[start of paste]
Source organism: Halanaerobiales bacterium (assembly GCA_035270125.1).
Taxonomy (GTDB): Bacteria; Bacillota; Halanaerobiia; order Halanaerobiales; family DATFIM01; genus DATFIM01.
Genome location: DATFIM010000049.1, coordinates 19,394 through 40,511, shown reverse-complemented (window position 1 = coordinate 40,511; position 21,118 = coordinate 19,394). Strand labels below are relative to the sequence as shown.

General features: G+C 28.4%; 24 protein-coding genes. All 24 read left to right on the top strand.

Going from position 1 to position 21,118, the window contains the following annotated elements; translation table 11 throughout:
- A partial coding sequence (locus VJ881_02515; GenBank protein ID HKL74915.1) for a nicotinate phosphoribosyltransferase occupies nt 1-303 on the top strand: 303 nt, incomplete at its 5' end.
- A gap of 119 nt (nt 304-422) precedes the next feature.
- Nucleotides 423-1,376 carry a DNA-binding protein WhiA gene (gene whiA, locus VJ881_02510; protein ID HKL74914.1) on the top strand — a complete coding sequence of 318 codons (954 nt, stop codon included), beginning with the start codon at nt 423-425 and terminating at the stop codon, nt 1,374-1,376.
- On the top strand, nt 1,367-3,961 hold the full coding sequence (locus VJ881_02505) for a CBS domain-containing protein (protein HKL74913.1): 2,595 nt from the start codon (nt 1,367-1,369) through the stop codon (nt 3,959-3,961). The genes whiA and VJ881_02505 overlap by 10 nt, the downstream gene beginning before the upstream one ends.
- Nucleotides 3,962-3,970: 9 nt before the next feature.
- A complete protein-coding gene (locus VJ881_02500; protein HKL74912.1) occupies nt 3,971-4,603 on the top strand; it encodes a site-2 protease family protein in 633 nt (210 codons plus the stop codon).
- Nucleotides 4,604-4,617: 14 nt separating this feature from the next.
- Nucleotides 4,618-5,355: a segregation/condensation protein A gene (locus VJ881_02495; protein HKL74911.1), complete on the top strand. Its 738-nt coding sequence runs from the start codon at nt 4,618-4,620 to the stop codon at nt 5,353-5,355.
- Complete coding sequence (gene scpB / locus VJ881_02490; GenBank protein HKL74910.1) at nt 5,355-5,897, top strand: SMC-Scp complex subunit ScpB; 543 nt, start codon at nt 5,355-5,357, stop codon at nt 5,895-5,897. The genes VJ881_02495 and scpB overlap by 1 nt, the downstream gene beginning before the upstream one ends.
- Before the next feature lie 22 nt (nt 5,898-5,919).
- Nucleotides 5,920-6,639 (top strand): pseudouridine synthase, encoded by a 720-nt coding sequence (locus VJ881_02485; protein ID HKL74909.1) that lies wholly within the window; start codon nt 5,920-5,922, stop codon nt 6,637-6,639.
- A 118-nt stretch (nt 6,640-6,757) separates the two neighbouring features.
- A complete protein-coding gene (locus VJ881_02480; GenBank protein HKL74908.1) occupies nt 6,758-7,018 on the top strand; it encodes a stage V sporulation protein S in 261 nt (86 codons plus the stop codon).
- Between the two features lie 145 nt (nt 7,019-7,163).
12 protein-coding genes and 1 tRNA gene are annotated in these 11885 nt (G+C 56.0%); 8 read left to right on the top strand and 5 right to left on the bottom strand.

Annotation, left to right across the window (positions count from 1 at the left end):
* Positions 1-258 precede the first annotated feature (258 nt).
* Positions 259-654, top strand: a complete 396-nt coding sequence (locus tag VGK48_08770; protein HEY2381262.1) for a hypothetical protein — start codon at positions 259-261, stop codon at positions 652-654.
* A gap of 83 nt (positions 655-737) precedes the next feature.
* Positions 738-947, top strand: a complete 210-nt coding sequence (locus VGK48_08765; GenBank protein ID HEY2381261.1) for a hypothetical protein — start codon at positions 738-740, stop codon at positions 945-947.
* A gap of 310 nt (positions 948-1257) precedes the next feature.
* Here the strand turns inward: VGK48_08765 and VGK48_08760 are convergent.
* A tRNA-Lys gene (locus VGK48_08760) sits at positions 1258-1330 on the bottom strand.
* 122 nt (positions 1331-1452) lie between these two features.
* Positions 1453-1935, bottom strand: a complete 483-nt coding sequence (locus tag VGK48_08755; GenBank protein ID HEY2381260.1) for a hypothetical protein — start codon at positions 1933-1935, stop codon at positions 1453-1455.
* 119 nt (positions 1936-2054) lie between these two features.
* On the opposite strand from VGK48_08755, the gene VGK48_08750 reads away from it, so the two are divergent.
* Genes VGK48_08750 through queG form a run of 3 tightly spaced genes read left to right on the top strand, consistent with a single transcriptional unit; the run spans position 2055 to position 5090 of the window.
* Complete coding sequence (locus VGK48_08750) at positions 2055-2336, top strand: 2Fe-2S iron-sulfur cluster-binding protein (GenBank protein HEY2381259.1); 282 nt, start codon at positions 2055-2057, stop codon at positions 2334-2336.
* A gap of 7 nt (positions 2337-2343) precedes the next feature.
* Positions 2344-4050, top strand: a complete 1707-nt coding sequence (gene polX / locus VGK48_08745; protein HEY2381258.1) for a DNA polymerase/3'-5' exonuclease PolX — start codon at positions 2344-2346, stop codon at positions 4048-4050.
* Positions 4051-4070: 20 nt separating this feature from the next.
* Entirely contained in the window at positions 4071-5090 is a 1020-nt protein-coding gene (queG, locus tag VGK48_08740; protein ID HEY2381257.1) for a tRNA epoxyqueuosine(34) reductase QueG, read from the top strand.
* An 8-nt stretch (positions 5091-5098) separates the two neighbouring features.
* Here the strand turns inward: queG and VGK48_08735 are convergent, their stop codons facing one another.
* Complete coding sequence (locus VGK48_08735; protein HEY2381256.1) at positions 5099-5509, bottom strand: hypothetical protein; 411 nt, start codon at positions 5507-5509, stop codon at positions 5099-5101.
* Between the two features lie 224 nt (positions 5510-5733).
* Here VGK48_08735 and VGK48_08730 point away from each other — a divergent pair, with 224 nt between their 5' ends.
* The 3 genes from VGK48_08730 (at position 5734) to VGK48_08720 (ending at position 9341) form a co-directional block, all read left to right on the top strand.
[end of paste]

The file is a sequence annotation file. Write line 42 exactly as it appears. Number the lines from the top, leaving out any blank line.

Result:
* Between the two features lie 224 nt (positions 5510-5733).